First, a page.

Two Ursinus students were cited at the Experimental Biology Meeting held in San Diego, Calif., April 21-25: Jacob Kohler 2013 and recent graduate Kaitlyn Kennard.
Kohler, a junior Biology major, is the recipient of a Summer Research Fellowship from the American Physiological Society. He is one of 24 Undergraduate Research Fellows and will spend the summer in the laboratory of Ursinus Professor of Biology Beth Bailey, studying the physiological effects of aerobic exercise in mice using a swim-training model.
“This research combines two of my greatest passions at Ursinus – medicine and sports,” said Kohler. “I’m a starting pitcher on the Ursinus College baseball team and am a pre-med student.” He hopes to become a doctor specializing in orthopaedics and sports medicine. Kohler is also a Senior Resident Advisor, and will be a Senior Admission Fellow.
Each Fellow receives $4,000 to cover living expenses during the 10-week program. Fellows also receive an additional $1,300 in travel funds to present their research at the Experimental Biology 2013 meeting in Boston, Mass., which is expected to attract nearly 14,000 scientists.
“Jake is an outstanding student athlete, and we worked to combine his interests in medicine and exercise with my lab’s research on cardiac growth and hypertrophy,” said Dr. Bailey. “His project will look at sex-based differences in the heart’s response to exercise. He will be working with another excellent student athlete, Amy Galvin 2014, and while their project is very ambitious, I’m confident that they will make significant progress on an important question,” Bailey added.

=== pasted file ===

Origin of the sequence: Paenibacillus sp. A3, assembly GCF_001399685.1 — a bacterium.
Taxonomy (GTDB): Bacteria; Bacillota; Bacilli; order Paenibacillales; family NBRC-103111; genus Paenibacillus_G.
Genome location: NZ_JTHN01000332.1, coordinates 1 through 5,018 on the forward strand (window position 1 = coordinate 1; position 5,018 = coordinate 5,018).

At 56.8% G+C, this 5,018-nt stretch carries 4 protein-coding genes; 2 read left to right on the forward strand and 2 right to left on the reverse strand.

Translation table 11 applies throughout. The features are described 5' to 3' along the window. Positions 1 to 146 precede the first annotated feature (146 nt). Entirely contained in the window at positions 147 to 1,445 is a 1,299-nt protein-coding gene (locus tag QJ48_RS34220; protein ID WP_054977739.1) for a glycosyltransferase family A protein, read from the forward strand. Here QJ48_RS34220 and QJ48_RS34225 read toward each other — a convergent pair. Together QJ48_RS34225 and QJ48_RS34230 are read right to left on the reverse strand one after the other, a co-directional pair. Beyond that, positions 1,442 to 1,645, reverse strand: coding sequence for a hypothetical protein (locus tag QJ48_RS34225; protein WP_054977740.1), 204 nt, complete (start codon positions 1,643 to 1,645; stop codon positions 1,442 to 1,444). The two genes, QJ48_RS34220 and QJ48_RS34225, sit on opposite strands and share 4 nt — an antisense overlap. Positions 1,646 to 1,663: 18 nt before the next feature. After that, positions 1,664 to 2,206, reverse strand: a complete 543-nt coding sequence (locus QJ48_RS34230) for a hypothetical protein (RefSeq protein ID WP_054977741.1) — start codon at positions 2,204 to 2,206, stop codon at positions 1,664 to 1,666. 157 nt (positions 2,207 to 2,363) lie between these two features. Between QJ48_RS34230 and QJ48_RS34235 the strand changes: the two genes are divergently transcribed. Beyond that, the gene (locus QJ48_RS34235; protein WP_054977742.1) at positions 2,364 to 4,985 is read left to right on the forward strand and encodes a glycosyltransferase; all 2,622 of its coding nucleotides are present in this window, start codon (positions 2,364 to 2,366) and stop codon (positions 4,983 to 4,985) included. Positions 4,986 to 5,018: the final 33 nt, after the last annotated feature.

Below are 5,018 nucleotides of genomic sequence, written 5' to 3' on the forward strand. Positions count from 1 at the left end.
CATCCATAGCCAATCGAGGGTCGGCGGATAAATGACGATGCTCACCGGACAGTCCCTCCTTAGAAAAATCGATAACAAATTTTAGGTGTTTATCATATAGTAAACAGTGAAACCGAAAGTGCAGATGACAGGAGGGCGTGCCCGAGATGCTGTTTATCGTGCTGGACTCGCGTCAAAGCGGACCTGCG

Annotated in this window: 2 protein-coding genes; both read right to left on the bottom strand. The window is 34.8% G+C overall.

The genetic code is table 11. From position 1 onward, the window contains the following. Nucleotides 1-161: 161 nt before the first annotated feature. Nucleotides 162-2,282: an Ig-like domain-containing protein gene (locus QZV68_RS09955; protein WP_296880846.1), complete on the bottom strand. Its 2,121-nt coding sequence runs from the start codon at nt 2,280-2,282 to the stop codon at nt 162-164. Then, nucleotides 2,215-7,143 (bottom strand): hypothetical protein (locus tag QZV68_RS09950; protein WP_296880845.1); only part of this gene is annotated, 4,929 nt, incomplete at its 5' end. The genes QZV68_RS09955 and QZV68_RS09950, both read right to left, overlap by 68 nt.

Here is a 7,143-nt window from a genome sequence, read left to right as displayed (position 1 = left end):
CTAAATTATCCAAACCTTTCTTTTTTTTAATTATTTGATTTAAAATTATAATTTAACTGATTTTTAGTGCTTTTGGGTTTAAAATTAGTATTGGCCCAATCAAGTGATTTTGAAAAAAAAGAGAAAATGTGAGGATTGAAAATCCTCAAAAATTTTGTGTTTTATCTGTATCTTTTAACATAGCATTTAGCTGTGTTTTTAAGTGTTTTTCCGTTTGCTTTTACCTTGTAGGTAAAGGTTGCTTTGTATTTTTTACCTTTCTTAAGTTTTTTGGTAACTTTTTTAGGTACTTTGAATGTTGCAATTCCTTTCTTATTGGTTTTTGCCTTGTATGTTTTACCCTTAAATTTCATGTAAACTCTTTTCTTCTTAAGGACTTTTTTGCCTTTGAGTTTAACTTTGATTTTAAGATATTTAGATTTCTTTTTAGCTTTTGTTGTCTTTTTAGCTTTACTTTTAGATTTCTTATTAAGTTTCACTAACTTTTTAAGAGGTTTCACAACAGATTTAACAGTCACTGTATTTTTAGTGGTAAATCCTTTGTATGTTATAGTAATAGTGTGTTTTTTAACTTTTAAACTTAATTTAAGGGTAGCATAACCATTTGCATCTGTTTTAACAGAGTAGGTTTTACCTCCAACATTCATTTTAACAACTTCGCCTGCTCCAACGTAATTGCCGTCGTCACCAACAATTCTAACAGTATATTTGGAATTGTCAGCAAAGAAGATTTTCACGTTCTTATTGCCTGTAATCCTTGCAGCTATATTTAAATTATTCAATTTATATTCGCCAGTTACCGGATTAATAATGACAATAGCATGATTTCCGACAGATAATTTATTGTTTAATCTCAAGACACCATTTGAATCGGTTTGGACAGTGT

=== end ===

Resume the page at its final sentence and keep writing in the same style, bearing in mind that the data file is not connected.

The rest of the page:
Kennard 2012, who won an APS Fellowship last summer, presented a poster titled “Pregnancy Induces Cardiac Hypertrophy with Hypercontractile Ventricular Myocytes,” which was co-authored by Deb Yanessa 2010, Lianna Foster-Bey 2013 and Professor Beth Bailey, at the San Diego conference.
She first received the David S. Bruce Outstanding Undergraduate Abstract Award by the American Physiological Society, which is based on the submitted abstract, a letter by the applicant, and a letter of support from her research mentor. Students who were granted this award were invited to compete at the Experimental Biology meeting for a second award, The David S. Bruce Excellence in Undergraduate Research Award. Kennard was one of 11 students from around the country who were given this $500 award which, for Kennard, was based on an oral presentation of her poster to a series of judges at the Experimental Biology meeting.
Kennard’s passion for physiology was ignited when, as a sophomore, she studied abroad in the Yucatan Peninsula of Mexico with Ursinus biology professors, and became interested in the science of the function of living systems. The Biology major and Spanish minor from New Jersey has worked as a Board Certified Pharmacy Technician, and will attend medical school at Thomas Jefferson University in the fall.
The American Physiological Society is a professional scientific membership organization devoted to fostering scientific research, education, and the dissemination of scientific information. The two Ursinus students are noted on the APS site: http://www.the-aps.org/mm/awards/Other-APS-Awards/Undergraduate/award-recipients